Well, that’s the idea, anyway.
Sunday marks the start of the Adams Morgan Pedestrian Area, a pilot program that will close 18th Street to vehicular traffic between Columbia and Kalorama Roads one Sunday per month, from noon to 10 p.m., through October. The goal, according to the Adams Morgan Partnership Business Improvement District, is to attract more people to the neighborhood and then make it easier for them to walk around and socialize or participate in sidewalk activities.
For years, if not decades, Adams Morgan business owners and bar-goers have floated the idea of closing 18th Street to cars on weekends, turning the strip of restaurants, music venues and of taverns in a sort of combination of Les Halles and Bourbon Street. outside of the year Adams Morgan Day festival, however, it remained a pipe dream.
Then, in June 2020, the district transportation department announced that it was closure on the 18th between Columbia and Kalorama roads for long periods over a weekend – eight hours each on Friday and Saturday and 12 hours on Sunday. The aim was to “reinvent outdoor space in the district” as bars and restaurants began to reopen, creating more space for drinking and eating outdoors. When the weekend finally arrived, it might have been more successful than expected: there were long queues and full terraces in the street. “It was a big success for us,” says Jo-Jo Valenzuela, the owner of the game sports bar and Tiki on the 18th, although he adds that “it was the craziest shift I’ve ever worked in my life” due to the crowds ordering cocktails as the restaurants were short-staffed. Dave Delaplaine, General Manager and Beer Manager at roofers unionis more concise: “That kicked us at–.”
Despite the interest in repeating the experience, neighbors complained about the lack of social distancing and masking, and it didn’t happen again. But closing the street became a possibility again this year thanks to the Streets for People Grant Program, which supports concerts, films and outdoor events in public spaces around the city. A majority of the funding will buy a system with metal cables that can be pulled across the street to close it off to traffic, rather than using dump trucks to block vehicle access. (An earlier project to install hydraulic bollards in the middle of the roadway has been cancelled.)
In addition to hanging out at rooftop bars and streeateries, free scheduled activities include yoga and Zumba classes, fitness instructors Words, rhythms and life running a dance academy, face painting and balloon artists for children, and the creation of a chalk mural in the middle of the street.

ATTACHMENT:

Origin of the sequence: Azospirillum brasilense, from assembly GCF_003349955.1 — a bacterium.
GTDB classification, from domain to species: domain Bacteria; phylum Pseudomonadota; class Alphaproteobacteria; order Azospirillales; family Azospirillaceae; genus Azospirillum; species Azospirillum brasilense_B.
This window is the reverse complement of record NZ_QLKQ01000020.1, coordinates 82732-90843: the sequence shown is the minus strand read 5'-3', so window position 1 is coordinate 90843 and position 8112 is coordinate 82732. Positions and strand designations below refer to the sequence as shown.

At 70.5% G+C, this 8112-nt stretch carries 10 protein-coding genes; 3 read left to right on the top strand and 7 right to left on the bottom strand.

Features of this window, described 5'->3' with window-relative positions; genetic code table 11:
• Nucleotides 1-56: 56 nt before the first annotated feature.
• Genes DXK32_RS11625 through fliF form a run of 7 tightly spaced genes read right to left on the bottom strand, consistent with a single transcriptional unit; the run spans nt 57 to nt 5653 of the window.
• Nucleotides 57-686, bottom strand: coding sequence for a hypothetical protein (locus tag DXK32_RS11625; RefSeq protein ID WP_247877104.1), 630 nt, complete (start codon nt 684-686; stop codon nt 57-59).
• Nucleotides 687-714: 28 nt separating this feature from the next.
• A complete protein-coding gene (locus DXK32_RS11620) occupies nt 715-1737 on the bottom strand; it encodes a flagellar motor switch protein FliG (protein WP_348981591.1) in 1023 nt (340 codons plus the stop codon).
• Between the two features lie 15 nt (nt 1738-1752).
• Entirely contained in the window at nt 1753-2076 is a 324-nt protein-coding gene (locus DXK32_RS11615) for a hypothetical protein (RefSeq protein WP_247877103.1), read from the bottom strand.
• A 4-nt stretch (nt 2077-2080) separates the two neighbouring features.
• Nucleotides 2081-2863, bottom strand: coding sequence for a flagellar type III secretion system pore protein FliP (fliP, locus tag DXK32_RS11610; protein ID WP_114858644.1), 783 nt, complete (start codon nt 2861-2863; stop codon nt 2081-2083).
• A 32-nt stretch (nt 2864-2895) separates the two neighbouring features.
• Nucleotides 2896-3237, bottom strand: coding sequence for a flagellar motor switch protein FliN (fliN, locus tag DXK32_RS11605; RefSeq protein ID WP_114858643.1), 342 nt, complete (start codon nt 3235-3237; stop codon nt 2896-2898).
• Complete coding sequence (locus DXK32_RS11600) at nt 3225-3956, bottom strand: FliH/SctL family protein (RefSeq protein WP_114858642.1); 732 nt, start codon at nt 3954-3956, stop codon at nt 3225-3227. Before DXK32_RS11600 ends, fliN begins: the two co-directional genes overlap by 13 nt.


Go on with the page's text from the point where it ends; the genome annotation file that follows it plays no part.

At a hearing with the local Neighborhood advisory committee in May, Kristen Barden, executive director of the BID, pointed out that the pedestrian zone would not become a monthly Adams Morgan Day-style block party with stages or booths for vendors set up on the road. “Because a 20-foot escape route needs to be cleared in the middle of the street, any entertainment will be more pop-up in nature,” she explained — activities that can quickly deviate if necessary.
Note for those planning to attend via public transit: Buses 90 and 96, which typically run on 18th Street, are rerouted to Florida and Connecticut Avenues on Sunday.
Bars and restaurants are cautiously enthusiastic about the project. “I don’t know what to expect,” said Delaplaine of Roofers Union. “I don’t want to plan too much and stretch the staff.” Instead he thinks they will operate as a normal Sunday but maybe open the rooftop bar at 2pm instead of 3.30pm. “Because there are three, we are going to base what we do in the future on this Sunday,” he says, potentially adding live music on September 4.
Still, Delaplaine says he’s looking forward to the series. “Part of Adams Morgan has failed to come out of covid,” compared to other neighborhoods. “We’ve lost a few restaurants and people are looking for more outdoor options.”
The Adams Morgan Pedestrian Zone will be held on Sundays, September 4 and October 23. More information is available at admodc.org.